According to the hospital quality watchdog
The Leapfrog Group, some California hospitals are electively delivering more than 40 percent
of newborn babies early for no valid medical reason.
This is an alarming statistic since
early elective deliveries can lead to an increased risk of birth injuries,
continuing health problems, and even death.
According to Leapfrog, 57,000 early elective deliveries were conducted
in 2010 by the 773 hospitals surveyed. An early elective delivery is defined
as a cesarean or induction delivery that occurs before 39 weeks without
The rates of early elective deliveries varied widely among California hospitals
from rates lower than 5percent to rates that exceeded 60 percent.
Kaiser Permanente San Diego Medical Center’s rate was among the lowest
in the state at 4.9 percent. However, several California hospitals exceeded Leapfrog’s recommended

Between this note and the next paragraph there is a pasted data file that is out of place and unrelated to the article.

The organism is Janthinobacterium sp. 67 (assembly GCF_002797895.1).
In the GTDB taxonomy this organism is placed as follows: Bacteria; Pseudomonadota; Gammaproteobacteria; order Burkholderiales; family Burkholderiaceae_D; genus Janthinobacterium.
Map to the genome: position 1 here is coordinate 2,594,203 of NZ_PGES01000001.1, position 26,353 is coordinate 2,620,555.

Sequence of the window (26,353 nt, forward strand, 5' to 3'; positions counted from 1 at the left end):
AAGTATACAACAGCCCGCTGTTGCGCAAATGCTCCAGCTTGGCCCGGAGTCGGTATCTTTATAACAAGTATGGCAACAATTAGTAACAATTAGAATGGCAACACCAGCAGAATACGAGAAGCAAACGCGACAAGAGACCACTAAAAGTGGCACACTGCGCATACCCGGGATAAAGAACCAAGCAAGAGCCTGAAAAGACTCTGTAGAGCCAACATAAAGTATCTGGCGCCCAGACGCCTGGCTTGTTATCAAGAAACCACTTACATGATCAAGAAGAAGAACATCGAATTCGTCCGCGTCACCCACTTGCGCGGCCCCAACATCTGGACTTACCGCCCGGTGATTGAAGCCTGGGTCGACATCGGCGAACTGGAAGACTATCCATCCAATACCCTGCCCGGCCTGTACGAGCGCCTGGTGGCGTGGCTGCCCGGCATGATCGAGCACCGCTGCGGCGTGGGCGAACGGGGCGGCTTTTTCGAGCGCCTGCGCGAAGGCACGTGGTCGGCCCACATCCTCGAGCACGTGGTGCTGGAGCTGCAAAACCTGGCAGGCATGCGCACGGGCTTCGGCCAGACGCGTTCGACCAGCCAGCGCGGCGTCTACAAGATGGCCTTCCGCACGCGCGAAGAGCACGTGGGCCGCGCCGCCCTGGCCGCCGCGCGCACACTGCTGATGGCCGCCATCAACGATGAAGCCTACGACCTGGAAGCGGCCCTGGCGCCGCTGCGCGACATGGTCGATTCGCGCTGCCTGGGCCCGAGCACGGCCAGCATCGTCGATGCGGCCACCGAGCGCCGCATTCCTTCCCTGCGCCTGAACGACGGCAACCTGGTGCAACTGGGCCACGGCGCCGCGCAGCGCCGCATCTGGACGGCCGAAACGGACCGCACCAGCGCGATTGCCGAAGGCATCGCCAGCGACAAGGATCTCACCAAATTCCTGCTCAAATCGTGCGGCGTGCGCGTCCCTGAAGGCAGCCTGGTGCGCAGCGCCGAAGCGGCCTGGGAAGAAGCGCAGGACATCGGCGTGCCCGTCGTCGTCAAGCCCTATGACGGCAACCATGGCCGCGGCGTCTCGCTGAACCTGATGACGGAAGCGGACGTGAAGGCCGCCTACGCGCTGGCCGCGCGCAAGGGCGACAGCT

rate of 12 percent.
- UC San Diego Health System: 21.7%
- University Of California, Irvine Medical Center: 26.2%
- Huntington Hospital: 38%
- Methodist Hospital Of Southern California: 40.3%
- Los Robles Hospital And Medical Center: 42%
- Torrance Memorial Medical Center: 44.9%
- St. John’s Pleasant Valley Hospital: 46.8%
- Riverside Community Hospital: 55.1%
- El Camino Hospital: 64.8%
Early elective deliveries pose risks to both mother and baby. Medical experts
recommend that infants should not be born before 39 weeks, unless their
health care provider considers it necessary. This is because the brain,
lungs, and other organs are not completely developed until the last few
weeks of gestation. As a result, early elective deliveries can lead to
birth defects as well as birth injuries.
In light of their findings, Leapfrog has launched an initiative to reduce
early elective delivery rates to less than 12 percent in all hospitals.